dot-qmail - control the delivery of mail messages
Normally the qmail-alias program delivers each incoming
message to your system mailbox, homedir/Mailbox, where
homedir is your home directory.
It can instead write the mail to a different file or
directory, forward it to another address, distribute it to
a mailing list, or even execute programs, all under your
THE QMAIL FILE
To change qmail-alias's behavior, set up a .qmail file in
your home directory.
.qmail contains one or more lines. Each line is a deliv-
ery instruction. qmail-alias follows each instruction in
turn. There are five types of delivery instructions: (1)
comment; (2) program; (3) forward; (4) mbox; (5) maildir.
(1) A comment line begins with a number sign:
# this is a comment
qmail-alias ignores the line.
(2) A program line begins with a vertical bar:
qmail-alias takes the rest of the line as a command
to supply to sh. See qmail-command(8) for further
(3) A forward line begins with an ampersand:
qmail-alias takes the rest of the line as a mail
address; it uses qmail-queue to forward the message
to that address. The address must contain a fully
qualified domain name; it must not contain extra
spaces, angle brackets, or comments:
# the following examples are WRONG
&email@example.com (New Address)
If the address begins with a letter or number, you
Note that qmail-alias omits its new Return-Path line
when forwarding messages.
(4) An mbox line begins with a slash or dot, and does not
end with a slash:
qmail-alias takes the entire line as a filename. It
appends the mail message to that file, using flock-
style file locking if possible. qmail-alias stores
the mail message in mbox format, as described in
WARNING: On many systems, anyone who can read a file
can flock it, and thus hold up qmail-alias's delivery
forever. Do not deliver mail to a publicly accessi-
If qmail-alias is able to lock the file, but has
trouble writing to it (because, for example, the disk
is full), it will truncate the file back to its orig-
inal length. However, it cannot prevent mailbox cor-
ruption if the system crashes during delivery.
(5) A maildir line begins with a slash or dot, and ends
with a slash:
qmail-alias takes the entire line as the name of a
directory in maildir format. It reliably stores the
incoming message in that directory. See maildir(5)
for more details.
If .qmail has the execute bit set, it must not contain any
program lines, mbox lines, or maildir lines. If qmail-
alias sees any such lines, it will stop and indicate a
If .qmail is completely empty (0 bytes long), or does not
exist, qmail-alias appends the mail message to your system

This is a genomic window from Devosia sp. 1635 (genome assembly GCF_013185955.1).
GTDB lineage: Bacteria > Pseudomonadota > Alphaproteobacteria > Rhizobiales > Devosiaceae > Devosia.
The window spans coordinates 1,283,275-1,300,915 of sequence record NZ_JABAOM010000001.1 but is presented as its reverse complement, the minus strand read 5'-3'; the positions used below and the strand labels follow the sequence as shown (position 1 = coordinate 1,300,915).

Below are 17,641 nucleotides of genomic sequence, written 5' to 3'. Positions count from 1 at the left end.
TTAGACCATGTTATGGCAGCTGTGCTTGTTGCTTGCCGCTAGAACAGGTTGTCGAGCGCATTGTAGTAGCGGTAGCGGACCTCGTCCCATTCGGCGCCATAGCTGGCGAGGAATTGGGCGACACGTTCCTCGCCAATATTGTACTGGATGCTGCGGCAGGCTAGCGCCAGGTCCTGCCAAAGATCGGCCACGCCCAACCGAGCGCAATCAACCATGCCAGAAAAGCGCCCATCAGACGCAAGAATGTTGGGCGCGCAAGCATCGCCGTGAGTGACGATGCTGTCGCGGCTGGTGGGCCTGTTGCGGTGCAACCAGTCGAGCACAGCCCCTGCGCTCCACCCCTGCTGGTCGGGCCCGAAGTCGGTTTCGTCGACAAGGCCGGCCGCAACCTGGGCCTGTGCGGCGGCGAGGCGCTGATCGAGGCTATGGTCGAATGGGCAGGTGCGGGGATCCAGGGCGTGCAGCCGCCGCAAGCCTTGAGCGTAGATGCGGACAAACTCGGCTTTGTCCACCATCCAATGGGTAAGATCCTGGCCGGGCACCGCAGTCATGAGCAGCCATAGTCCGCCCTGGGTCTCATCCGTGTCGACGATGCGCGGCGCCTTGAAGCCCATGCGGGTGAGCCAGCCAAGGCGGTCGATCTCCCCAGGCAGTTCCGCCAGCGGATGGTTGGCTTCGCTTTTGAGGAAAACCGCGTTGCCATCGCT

mailbox in mbox format.
.qmail may contain extra spaces and tabs at the end of a
line. Blank lines are allowed, but not for the first line
If .qmail is world-writable or group-writable, qmail-alias
stops and indicates a temporary failure.
Incoming messages can arrive at any moment. If you want
to safely edit your .qmail file, first set the sticky bit
on your home directory:
chmod +t $HOME
qmail-alias will temporarily defer delivery of any message
to you if your home directory is sticky (or group-writable
or other-writable, which should never happen). Make sure
chmod -t $HOME
when you are done! It's a good idea to test your new
.qmail file as follows:
qmail-alias -n $USER $HOME $USER '' '' '' ''
In the qmail system, you control all local addresses of
the form user-anything, as well as the address user
itself, where user is your account name. Delivery to
user-anything is controlled by the file home-
dir/.qmail-anything. (These rules may be changed by the
system administrator; see qmail-users(5).)
The alias user controls all other addresses. Delivery to
local is controlled by the file homedir/.qmail-local,
where homedir is alias's home directory.
In the following description, qmail-alias is handling a
message addressed to local@domain, where local is con-
trolled by .qmail-ext. Here is what it does.
If .qmail-ext is completely empty, qmail-alias appends the
mail message to your system mailbox.
If .qmail-ext doesn't exist, qmail-alias will try some
default .qmail files. For example, if ext is foo-bar,
qmail-alias will try first .qmail-foo-bar, then .qmail-
foo-default, and finally .qmail-default. If none of these
exist, qmail-alias will bounce the message. (Exception:
for the basic user address, qmail-alias treats a nonexis-
tent .qmail the same as an empty .qmail.)
WARNING: For security, qmail-alias replaces any dots in
ext with colons before checking .qmail-ext. For conve-
nience, qmail-alias converts any uppercase letters in ext
When qmail-alias forwards a message as instructed in
.qmail-ext (or .qmail-default), it checks whether
sage. Otherwise it retains the envelope sender of the
original message. Exception: qmail-alias always retains
the original envelope sender if it is the empty address or
#@, i.e., if this is a bounce message.
qmail-alias also supports the owner hack: if .qmail-ext-
owner and .qmail-ext-owner-default both exist, it uses
local-owner- as the envelope sender. This will cause a
recipient recip@reciphost to see an envelope sender of
If a delivery instruction fails, qmail-alias stops immedi-
ately and reports failure. qmail-alias handles forwarding
after all other instructions, so any error in another type
of delivery will prevent all forwarding.
If a program returns exit code 99, qmail-alias ignores all
succeeding lines in .qmail, but it still pays attention to
previous forward lines.
To set up independent instructions, where a temporary or
permanent failure in one instruction does not affect the
others, move each instruction into a separate .qmail-ext
file, and set up a central .qmail file that forwards to
all of the .qmail-exts. Note that qmail-alias can handle
any number of forward lines simultaneously.
envelopes(5), maildir(5), mbox(5), qmail-users(5),
qmail-alias(8), qmail-command(8), qmail-queue(8),